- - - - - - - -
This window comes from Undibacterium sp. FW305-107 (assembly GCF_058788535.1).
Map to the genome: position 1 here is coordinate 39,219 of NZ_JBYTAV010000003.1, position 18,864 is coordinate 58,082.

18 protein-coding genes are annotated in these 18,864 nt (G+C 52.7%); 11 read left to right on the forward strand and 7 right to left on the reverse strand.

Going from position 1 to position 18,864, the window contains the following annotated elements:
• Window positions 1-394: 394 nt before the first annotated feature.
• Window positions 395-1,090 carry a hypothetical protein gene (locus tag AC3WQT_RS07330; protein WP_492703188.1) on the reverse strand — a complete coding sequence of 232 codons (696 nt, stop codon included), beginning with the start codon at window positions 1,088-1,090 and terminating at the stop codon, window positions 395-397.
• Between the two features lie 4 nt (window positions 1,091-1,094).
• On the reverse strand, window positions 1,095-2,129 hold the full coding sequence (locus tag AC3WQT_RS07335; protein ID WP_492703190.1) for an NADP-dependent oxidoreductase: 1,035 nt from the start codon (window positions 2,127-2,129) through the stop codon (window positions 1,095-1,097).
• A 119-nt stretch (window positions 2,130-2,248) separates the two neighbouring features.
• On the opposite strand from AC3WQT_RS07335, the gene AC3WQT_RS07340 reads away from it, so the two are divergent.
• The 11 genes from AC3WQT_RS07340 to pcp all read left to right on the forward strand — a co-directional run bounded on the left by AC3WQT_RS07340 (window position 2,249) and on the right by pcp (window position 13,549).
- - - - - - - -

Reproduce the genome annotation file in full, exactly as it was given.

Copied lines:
This window comes from Undibacterium sp. FW305-107 (assembly GCF_058788535.1).
Map to the genome: position 1 here is coordinate 39,219 of NZ_JBYTAV010000003.1, position 18,864 is coordinate 58,082.

18 protein-coding genes are annotated in these 18,864 nt (G+C 52.7%); 11 read left to right on the forward strand and 7 right to left on the reverse strand.

Going from position 1 to position 18,864, the window contains the following annotated elements:
• Window positions 1-394: 394 nt before the first annotated feature.
• Window positions 395-1,090 carry a hypothetical protein gene (locus tag AC3WQT_RS07330; protein WP_492703188.1) on the reverse strand — a complete coding sequence of 232 codons (696 nt, stop codon included), beginning with the start codon at window positions 1,088-1,090 and terminating at the stop codon, window positions 395-397.
• Between the two features lie 4 nt (window positions 1,091-1,094).
• On the reverse strand, window positions 1,095-2,129 hold the full coding sequence (locus tag AC3WQT_RS07335; protein ID WP_492703190.1) for an NADP-dependent oxidoreductase: 1,035 nt from the start codon (window positions 2,127-2,129) through the stop codon (window positions 1,095-1,097).
• A 119-nt stretch (window positions 2,130-2,248) separates the two neighbouring features.
• On the opposite strand from AC3WQT_RS07335, the gene AC3WQT_RS07340 reads away from it, so the two are divergent.
• The 11 genes from AC3WQT_RS07340 to pcp all read left to right on the forward strand — a co-directional run bounded on the left by AC3WQT_RS07340 (window position 2,249) and on the right by pcp (window position 13,549).